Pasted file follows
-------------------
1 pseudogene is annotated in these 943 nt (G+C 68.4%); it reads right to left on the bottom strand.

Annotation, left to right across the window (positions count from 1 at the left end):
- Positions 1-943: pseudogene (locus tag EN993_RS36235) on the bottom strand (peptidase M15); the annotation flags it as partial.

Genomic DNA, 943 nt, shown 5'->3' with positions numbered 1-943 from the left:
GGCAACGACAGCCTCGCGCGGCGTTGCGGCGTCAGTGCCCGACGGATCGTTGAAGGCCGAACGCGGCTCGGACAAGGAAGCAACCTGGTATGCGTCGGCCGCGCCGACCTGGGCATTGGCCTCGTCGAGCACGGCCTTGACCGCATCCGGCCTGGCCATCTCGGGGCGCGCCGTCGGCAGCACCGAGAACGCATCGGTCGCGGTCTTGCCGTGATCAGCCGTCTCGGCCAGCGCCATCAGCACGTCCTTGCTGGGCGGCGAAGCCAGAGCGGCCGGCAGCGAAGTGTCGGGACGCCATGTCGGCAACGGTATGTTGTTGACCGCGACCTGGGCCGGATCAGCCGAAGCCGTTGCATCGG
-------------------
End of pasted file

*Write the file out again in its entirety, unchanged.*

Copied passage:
1 pseudogene is annotated in these 943 nt (G+C 68.4%); it reads right to left on the bottom strand.

Annotation, left to right across the window (positions count from 1 at the left end):
- Positions 1-943: pseudogene (locus tag EN993_RS36235) on the bottom strand (peptidase M15); the annotation flags it as partial.

Genomic DNA, 943 nt, shown 5'->3' with positions numbered 1-943 from the left:
GGCAACGACAGCCTCGCGCGGCGTTGCGGCGTCAGTGCCCGACGGATCGTTGAAGGCCGAACGCGGCTCGGACAAGGAAGCAACCTGGTATGCGTCGGCCGCGCCGACCTGGGCATTGGCCTCGTCGAGCACGGCCTTGACCGCATCCGGCCTGGCCATCTCGGGGCGCGCCGTCGGCAGCACCGAGAACGCATCGGTCGCGGTCTTGCCGTGATCAGCCGTCTCGGCCAGCGCCATCAGCACGTCCTTGCTGGGCGGCGAAGCCAGAGCGGCCGGCAGCGAAGTGTCGGGACGCCATGTCGGCAACGGTATGTTGTTGACCGCGACCTGGGCCGGATCAGCCGAAGCCGTTGCATCGG